Cafe sitting is a great Parisian sport. You don’t have to be young, rich, famous, politically connected, intellectually or physiologically exceptional to participate in this sport. You don’t even have to be French. There is a little bit of technique involved in cafe-sitting. Give yourself a week in Paris and you should be able to grasp the essentials. Choose a cafe which talks to you. Once you’ve chosen this cafe as your own, remain faithful to it. Cafe fidelity is important, but don’t rush your choice.
Here are some criteria:
Is the cafe located at an interesting intersection where you can watch pedestrians? Are the seats reasonably comfortable? Is the cafe on the sunny side of the street? What is the noise level? Pinball machines?
The waiters. If they’re aloof the first day, no big deal. If they are still aloof by the third day, move on.
Now that you’ve decided on a cafe where you feel at home, consider honing this technique to an art form: nursing your cafe expresso to last for at minimum one hour. This is done more easily if you’re involved in an animated conversation about sustainable sources of energy – or a similar topic.
Any cafe where Hemingway drank will now be expensive and touristy. Some of these cafes were even expensive when he drank there, but then he probably never paid.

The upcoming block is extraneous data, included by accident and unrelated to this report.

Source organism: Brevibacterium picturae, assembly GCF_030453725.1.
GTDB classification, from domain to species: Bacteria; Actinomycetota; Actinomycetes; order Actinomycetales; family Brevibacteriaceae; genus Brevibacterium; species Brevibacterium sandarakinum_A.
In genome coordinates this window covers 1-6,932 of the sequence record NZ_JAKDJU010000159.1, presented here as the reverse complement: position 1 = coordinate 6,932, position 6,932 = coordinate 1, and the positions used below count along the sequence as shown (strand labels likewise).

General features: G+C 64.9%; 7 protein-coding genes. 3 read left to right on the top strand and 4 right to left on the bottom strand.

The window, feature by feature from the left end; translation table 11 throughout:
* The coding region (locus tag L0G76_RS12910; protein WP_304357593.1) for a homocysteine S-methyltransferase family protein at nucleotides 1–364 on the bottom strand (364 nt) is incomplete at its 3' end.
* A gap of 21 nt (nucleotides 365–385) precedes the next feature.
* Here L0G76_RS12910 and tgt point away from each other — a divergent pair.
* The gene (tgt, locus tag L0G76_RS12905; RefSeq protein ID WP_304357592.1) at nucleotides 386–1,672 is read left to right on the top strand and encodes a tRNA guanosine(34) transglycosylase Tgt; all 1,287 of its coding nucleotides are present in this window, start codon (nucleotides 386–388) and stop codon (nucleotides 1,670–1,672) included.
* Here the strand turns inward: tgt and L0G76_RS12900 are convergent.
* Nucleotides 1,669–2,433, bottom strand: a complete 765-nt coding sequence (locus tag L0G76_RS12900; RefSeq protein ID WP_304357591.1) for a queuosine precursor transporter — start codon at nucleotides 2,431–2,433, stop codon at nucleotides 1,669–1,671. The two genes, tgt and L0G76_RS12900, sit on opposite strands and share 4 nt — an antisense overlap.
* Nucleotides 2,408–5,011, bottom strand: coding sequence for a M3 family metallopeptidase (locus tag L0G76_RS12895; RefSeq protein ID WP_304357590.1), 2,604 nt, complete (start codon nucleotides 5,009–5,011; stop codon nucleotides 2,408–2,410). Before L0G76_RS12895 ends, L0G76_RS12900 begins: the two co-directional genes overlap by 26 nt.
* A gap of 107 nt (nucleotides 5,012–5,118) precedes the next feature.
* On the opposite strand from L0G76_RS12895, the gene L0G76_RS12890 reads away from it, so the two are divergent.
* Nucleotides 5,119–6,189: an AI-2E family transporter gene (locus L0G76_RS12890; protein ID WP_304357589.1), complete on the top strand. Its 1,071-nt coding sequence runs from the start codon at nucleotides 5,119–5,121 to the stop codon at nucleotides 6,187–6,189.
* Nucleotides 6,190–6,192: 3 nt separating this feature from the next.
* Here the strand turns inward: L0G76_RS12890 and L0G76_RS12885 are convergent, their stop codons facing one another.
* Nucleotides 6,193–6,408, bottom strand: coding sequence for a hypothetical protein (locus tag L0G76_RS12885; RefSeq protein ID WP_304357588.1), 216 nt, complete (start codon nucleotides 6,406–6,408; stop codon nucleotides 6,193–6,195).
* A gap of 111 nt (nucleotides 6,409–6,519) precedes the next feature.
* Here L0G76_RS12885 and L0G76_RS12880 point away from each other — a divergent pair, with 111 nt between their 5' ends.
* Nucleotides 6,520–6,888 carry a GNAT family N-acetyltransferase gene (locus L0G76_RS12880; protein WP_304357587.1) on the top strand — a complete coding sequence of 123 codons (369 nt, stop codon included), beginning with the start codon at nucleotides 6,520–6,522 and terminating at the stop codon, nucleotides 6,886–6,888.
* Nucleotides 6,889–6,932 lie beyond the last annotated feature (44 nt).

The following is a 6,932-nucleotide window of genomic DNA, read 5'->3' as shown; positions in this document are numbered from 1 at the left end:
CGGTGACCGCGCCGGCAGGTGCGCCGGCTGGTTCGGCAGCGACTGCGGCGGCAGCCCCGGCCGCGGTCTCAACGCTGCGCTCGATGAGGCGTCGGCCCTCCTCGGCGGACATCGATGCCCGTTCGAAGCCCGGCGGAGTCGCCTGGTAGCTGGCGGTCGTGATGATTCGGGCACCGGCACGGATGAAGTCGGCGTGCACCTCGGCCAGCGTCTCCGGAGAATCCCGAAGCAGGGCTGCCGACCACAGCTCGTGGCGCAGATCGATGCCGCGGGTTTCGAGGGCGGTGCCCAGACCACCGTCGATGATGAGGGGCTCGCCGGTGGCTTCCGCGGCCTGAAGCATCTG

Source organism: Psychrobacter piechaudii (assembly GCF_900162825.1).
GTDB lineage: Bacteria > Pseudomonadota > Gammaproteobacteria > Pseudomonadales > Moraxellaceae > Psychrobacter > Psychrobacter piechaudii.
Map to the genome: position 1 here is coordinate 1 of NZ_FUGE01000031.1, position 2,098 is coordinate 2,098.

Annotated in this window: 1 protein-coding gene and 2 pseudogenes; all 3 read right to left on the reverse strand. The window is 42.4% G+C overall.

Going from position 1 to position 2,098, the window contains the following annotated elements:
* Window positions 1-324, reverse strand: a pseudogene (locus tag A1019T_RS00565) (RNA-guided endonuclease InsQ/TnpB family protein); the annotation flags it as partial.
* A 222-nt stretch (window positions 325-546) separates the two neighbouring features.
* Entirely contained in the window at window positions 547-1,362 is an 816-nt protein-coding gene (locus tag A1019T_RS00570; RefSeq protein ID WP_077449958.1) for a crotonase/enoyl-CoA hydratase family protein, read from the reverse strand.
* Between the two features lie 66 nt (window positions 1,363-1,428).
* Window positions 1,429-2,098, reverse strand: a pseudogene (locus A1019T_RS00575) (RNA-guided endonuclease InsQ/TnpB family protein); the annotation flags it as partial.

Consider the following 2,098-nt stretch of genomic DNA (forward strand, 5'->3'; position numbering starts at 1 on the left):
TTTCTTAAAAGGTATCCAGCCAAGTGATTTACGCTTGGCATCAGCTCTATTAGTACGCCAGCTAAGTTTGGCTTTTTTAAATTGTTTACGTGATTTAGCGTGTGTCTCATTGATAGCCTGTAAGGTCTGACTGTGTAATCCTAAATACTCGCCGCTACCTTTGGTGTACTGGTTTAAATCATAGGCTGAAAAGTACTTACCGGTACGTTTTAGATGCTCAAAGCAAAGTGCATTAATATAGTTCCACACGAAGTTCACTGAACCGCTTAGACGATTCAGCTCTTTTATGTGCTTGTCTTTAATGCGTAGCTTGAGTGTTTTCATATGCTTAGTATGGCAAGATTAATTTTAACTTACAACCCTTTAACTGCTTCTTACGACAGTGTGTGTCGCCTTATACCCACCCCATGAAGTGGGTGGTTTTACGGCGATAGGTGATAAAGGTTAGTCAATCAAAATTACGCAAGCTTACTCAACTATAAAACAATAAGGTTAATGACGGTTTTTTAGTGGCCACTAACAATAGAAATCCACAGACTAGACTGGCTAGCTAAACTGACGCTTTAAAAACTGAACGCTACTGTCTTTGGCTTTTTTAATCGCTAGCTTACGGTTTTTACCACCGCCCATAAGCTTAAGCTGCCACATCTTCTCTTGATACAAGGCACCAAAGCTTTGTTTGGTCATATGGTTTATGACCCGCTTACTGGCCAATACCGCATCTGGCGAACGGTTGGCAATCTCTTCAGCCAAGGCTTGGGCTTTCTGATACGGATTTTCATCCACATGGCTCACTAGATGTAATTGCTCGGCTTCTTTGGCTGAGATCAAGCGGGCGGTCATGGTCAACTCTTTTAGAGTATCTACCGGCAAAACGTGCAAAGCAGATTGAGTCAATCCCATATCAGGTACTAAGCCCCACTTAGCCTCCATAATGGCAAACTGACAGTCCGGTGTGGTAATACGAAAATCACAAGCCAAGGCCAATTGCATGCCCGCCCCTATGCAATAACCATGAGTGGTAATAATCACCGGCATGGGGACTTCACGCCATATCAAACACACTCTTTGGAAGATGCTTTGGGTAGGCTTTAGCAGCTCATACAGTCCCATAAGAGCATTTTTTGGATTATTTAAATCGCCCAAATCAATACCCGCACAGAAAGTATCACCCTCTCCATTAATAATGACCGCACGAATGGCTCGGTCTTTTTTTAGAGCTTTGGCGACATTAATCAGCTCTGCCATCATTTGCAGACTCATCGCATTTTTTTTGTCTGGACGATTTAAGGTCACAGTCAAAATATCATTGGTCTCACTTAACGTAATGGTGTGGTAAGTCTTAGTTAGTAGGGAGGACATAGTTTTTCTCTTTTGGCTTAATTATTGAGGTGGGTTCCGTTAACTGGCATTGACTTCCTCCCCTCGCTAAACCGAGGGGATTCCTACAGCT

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Here are some of the famous Left Bank cafes you will see in most Paris travel guides:
Les Deux Magots
If you’re wondering where Les Deux Magots found its name, the original shop selling silk drapery was named after a famous play in its day “Les Deux Magots de la Chine”
Yes, Hemingway drank here. The food isn’t bad either!
These three ‘biggies’ are located on Boulevard St. Germain, Metro: St. Germain-des-Pres. So, they put their expressos in fancier cups. Let’s face it. Coffee is coffee.
On the Right Bank, you can pay for the privilege of sitting at Cafe de la Paix – where Charles de Gaulle sat down when he triumphantly marched into Paris at the end of World War II. Don’t get me wrong – I love Cafe de la Paix. If you want a great view of the Garnier Opera House at night, this is the place to pull up a chair and enjoy a view of the Opera House’s illuminated facade. But it won’t necessarily be YOUR cafe.
Home for me is Cafe Odessa, Metro: Edgar Quinet. The intersection always has plenty of street traffic.
You can find your favorite cafe in any of Paris’s neighborhoods. Make it a cafe close to your hotel or lodging so that you can pop in at any time of day to sip an expresso or a petit creme – and with a little luck the person behind the bar will recognize you when you’re back in town.